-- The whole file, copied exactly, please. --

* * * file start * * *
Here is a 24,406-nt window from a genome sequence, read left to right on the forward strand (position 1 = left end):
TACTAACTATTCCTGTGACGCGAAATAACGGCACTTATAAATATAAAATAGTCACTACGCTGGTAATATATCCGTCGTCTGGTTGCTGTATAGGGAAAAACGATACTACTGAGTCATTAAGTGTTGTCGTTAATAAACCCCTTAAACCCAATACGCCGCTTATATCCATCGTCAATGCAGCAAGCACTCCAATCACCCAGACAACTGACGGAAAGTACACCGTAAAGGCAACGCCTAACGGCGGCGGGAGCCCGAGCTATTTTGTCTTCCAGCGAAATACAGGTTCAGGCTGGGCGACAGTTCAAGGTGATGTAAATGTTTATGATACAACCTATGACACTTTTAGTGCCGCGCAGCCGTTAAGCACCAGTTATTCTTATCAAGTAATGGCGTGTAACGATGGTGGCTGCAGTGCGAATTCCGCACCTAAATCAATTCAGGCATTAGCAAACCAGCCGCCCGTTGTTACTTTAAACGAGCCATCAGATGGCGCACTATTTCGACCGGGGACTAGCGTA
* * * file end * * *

Here is a 24,406-nt window from a genome sequence, read left to right on the forward strand (position 1 = left end):
TACTAACTATTCCTGTGACGCGAAATAACGGCACTTATAAATATAAAATAGTCACTACGCTGGTAATATATCCGTCGTCTGGTTGCTGTATAGGGAAAAACGATACTACTGAGTCATTAAGTGTTGTCGTTAATAAACCCCTTAAACCCAATACGCCGCTTATATCCATCGTCAATGCAGCAAGCACTCCAATCACCCAGACAACTGACGGAAAGTACACCGTAAAGGCAACGCCTAACGGCGGCGGGAGCCCGAGCTATTTTGTCTTCCAGCGAAATACAGGTTCAGGCTGGGCGACAGTTCAAGGTGATGTAAATGTTTATGATACAACCTATGACACTTTTAGTGCCGCGCAGCCGTTAAGCACCAGTTATTCTTATCAAGTAATGGCGTGTAACGATGGTGGCTGCAGTGCGAATTCCGCACCTAAATCAATTCAGGCATTAGCAAACCAGCCGCCCGTTGTTACTTTAAACGAGCCATCAGATGGCGCACTATTTCGACCGGGGACTAGCGTA